Published by Octopus Books
Yet again I seem to have picked up, quite unintentionally, a signed copy – at least this time I don’t need to change my name to Ian!
- This is a hardback book of indeterminate size – almost, but not quite, A4 – with less than 80 pages of content.
- A couple of minimalist maps are provided to give you a basic idea of geography.
- The forward is by Simon Loftus – how I wish there were more books by him. The content of the book is split into three sections;
1. Burgundy and its Red Wines
2. A Buyer’s Guide
3. Through the Vineyards
- Included in the content is a description of not just the Côte d’Or, but also the reds of the Yonne, the Côte Chalonnaise, the Mâconnais and Beaujolais.
- Mark writes well and has the insight of somebody with a long history in the trade. Particularly in this book I found his snapshot of Beaujolais to be highly informative. Likewise, much of the early chapters like to compare and contrast what is done in Beaujolais with the same in Burgundy. Beaujolais may not be (officially) part of Burgundy anymore, but this is certainly material worth having.
- This is clearly a book of its (1988) time, still asking the question ‘should burgundy be a big powerful wine(?)’
In more detail
Just a selection of quotes that I found interesting.
p10: But few can hope to drink really great Burgundy even once a year: in a lifetime, such wines may be counted in single figures. It is rare stuff indeed.
Personally I hope it’s not that rare – maybe we have much better quality now…
p22: In recent years there has been a good deal of justified grumbling about the quality of red burgundy. Are production methods at fault, or is it simply that a misconception exists as to the true character of the wine?
p25: Merchants’ wines receive more treatment at every stages of their elevage than do growers’ wines, and it is this extra handling which is so dangerous when dealing with naturally fragile wines from the Pinot Noir grape. If there is a single reason why consumers should think twice before buying négociant’s wines, it is that they may simply have less character.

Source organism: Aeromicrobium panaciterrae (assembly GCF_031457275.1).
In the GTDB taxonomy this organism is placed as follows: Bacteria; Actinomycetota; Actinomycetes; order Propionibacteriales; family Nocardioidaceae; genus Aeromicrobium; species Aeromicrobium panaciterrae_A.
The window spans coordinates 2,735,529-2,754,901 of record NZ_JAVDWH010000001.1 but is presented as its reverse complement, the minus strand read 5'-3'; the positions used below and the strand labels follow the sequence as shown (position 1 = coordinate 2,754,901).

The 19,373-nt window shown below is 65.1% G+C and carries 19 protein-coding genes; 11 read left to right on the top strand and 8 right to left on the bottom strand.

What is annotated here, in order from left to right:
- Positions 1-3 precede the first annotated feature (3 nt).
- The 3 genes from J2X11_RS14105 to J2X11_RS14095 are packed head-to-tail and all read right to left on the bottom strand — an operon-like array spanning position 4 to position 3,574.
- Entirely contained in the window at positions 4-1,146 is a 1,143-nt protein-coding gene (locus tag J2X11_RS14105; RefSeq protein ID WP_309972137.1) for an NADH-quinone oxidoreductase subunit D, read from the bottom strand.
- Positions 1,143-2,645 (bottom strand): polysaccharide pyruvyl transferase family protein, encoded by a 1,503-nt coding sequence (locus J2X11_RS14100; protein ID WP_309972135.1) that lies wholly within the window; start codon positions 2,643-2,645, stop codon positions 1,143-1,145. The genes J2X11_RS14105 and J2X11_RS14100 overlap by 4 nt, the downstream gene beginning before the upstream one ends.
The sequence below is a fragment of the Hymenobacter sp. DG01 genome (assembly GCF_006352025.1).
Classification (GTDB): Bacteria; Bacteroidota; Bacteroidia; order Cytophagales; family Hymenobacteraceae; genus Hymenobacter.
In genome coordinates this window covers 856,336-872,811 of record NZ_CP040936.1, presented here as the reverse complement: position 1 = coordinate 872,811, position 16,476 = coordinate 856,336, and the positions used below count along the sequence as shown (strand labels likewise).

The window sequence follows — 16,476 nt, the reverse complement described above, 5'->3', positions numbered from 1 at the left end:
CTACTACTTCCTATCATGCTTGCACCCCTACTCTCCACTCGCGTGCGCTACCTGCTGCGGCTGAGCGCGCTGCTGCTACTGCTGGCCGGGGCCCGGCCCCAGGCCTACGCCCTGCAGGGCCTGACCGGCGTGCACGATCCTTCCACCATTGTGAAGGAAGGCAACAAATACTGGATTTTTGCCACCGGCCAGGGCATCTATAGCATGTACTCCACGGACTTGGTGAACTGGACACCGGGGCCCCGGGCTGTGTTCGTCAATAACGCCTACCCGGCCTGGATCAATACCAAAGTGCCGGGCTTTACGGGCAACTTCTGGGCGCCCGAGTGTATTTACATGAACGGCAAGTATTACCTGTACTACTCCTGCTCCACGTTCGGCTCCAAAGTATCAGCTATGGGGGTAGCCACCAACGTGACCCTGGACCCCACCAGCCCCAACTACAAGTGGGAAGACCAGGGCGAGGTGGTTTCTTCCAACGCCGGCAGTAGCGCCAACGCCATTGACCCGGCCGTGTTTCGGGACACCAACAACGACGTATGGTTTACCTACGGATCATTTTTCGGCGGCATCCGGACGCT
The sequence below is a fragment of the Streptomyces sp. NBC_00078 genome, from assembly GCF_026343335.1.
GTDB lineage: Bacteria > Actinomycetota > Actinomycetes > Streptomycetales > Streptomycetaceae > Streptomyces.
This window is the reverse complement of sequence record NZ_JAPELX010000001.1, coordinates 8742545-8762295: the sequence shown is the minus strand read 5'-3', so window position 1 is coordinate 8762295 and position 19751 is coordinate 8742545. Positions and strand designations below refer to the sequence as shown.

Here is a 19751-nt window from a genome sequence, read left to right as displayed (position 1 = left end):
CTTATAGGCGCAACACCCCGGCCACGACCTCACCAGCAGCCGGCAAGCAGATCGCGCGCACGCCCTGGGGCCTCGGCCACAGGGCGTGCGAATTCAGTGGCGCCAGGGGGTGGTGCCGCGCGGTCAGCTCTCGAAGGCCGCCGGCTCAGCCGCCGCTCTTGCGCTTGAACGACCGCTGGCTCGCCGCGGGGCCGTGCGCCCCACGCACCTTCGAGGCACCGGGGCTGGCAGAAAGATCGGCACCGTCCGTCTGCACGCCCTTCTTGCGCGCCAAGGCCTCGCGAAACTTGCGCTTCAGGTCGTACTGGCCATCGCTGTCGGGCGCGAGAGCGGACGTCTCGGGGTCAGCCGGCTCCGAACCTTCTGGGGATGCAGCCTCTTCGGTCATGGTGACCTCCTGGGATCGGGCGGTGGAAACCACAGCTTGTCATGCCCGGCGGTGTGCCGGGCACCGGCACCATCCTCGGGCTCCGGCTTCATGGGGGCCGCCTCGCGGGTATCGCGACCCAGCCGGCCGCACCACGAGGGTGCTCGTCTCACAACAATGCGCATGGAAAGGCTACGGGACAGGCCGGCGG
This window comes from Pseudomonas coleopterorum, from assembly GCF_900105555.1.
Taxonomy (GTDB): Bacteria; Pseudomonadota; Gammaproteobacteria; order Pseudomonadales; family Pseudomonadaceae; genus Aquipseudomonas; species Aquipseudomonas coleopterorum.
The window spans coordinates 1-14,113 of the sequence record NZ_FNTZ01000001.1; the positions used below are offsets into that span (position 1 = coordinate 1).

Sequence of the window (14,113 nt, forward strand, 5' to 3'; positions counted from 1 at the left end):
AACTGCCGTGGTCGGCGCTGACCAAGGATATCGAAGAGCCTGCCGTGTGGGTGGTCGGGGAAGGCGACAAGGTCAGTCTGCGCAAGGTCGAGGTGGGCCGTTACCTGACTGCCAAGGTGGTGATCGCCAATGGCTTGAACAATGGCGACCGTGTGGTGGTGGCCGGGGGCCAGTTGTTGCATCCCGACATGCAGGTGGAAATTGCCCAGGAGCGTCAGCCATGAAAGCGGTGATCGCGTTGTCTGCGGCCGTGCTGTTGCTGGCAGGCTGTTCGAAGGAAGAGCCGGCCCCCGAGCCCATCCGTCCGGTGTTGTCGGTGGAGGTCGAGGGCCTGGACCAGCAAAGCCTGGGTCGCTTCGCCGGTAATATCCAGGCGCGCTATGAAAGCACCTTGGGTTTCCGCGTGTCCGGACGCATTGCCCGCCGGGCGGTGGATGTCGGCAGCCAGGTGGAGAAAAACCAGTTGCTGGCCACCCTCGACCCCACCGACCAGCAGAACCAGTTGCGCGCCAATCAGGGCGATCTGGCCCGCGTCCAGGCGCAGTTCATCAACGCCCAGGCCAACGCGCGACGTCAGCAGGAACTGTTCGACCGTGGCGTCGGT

Here there is also a good description of the role of the courtiers.
p29: Rule #2: Beware Bargains: There is never enough good red burgundy to go round, so no quality producer will ever have to discount his wines.
p34: As for basic Beaujolais, most of the best wine is now sold as Beaujolais Nouveau, and because this market is so competitive, it is usually easy to find drinkable wines at a relatively low price, especially in a good vintage.
p46 (discussing Vosne): In practice, the winemaking style of the grower is of more importance than the difference in the soils.
p60: I used to think that like was too small to drink Santenay! Fortunately, I was able to revise my opinions after tasting some splendid wines…
p66: Too often, Mâcon Rouge tastes like an indifferent vin ordinaire and its right to Appellation Contrôlée seems based more on historic reasons than on any inherent quality in the wine itself.